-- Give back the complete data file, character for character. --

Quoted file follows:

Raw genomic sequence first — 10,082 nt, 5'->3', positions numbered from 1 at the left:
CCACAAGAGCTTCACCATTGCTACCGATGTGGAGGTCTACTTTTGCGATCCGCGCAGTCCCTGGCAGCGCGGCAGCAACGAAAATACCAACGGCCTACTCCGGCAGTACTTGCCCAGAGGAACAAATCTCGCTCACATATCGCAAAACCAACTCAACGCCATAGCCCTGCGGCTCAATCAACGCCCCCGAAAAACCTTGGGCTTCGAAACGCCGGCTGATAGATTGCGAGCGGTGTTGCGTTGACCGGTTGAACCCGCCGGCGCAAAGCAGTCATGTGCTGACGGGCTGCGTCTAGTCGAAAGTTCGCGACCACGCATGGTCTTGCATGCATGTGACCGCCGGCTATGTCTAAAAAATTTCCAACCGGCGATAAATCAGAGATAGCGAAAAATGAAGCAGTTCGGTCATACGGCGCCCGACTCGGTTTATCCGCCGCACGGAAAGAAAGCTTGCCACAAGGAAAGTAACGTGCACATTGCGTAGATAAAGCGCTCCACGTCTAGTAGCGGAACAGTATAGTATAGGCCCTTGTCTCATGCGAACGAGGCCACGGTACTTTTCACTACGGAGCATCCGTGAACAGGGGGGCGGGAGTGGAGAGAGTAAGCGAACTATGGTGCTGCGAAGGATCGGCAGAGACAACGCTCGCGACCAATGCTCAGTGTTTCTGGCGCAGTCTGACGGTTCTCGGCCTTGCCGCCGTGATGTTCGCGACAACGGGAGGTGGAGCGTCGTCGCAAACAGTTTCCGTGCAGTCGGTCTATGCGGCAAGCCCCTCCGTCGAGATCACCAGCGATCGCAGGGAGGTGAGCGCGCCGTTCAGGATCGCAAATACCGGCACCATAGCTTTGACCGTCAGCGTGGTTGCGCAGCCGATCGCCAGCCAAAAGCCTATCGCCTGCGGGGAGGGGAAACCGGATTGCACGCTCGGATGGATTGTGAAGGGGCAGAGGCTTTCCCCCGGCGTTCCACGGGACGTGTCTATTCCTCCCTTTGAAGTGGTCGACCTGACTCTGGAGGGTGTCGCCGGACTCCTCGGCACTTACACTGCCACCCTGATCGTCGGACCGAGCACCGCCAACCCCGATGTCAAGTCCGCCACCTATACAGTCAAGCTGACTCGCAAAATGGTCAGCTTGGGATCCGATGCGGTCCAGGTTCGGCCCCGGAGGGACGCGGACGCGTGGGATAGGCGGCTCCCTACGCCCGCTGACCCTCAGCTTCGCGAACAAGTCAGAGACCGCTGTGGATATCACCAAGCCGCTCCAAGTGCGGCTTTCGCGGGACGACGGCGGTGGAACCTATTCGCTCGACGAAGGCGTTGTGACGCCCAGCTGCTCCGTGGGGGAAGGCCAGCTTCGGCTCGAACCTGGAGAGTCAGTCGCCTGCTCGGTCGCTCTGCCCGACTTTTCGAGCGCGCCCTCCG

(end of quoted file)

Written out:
Raw genomic sequence first — 10,082 nt, 5'->3', positions numbered from 1 at the left:
CCACAAGAGCTTCACCATTGCTACCGATGTGGAGGTCTACTTTTGCGATCCGCGCAGTCCCTGGCAGCGCGGCAGCAACGAAAATACCAACGGCCTACTCCGGCAGTACTTGCCCAGAGGAACAAATCTCGCTCACATATCGCAAAACCAACTCAACGCCATAGCCCTGCGGCTCAATCAACGCCCCCGAAAAACCTTGGGCTTCGAAACGCCGGCTGATAGATTGCGAGCGGTGTTGCGTTGACCGGTTGAACCCGCCGGCGCAAAGCAGTCATGTGCTGACGGGCTGCGTCTAGTCGAAAGTTCGCGACCACGCATGGTCTTGCATGCATGTGACCGCCGGCTATGTCTAAAAAATTTCCAACCGGCGATAAATCAGAGATAGCGAAAAATGAAGCAGTTCGGTCATACGGCGCCCGACTCGGTTTATCCGCCGCACGGAAAGAAAGCTTGCCACAAGGAAAGTAACGTGCACATTGCGTAGATAAAGCGCTCCACGTCTAGTAGCGGAACAGTATAGTATAGGCCCTTGTCTCATGCGAACGAGGCCACGGTACTTTTCACTACGGAGCATCCGTGAACAGGGGGGCGGGAGTGGAGAGAGTAAGCGAACTATGGTGCTGCGAAGGATCGGCAGAGACAACGCTCGCGACCAATGCTCAGTGTTTCTGGCGCAGTCTGACGGTTCTCGGCCTTGCCGCCGTGATGTTCGCGACAACGGGAGGTGGAGCGTCGTCGCAAACAGTTTCCGTGCAGTCGGTCTATGCGGCAAGCCCCTCCGTCGAGATCACCAGCGATCGCAGGGAGGTGAGCGCGCCGTTCAGGATCGCAAATACCGGCACCATAGCTTTGACCGTCAGCGTGGTTGCGCAGCCGATCGCCAGCCAAAAGCCTATCGCCTGCGGGGAGGGGAAACCGGATTGCACGCTCGGATGGATTGTGAAGGGGCAGAGGCTTTCCCCCGGCGTTCCACGGGACGTGTCTATTCCTCCCTTTGAAGTGGTCGACCTGACTCTGGAGGGTGTCGCCGGACTCCTCGGCACTTACACTGCCACCCTGATCGTCGGACCGAGCACCGCCAACCCCGATGTCAAGTCCGCCACCTATACAGTCAAGCTGACTCGCAAAATGGTCAGCTTGGGATCCGATGCGGTCCAGGTTCGGCCCCGGAGGGACGCGGACGCGTGGGATAGGCGGCTCCCTACGCCCGCTGACCCTCAGCTTCGCGAACAAGTCAGAGACCGCTGTGGATATCACCAAGCCGCTCCAAGTGCGGCTTTCGCGGGACGACGGCGGTGGAACCTATTCGCTCGACGAAGGCGTTGTGACGCCCAGCTGCTCCGTGGGGGAAGGCCAGCTTCGGCTCGAACCTGGAGAGTCAGTCGCCTGCTCGGTCGCTCTGCCCGACTTTTCGAGCGCGCCCTCCG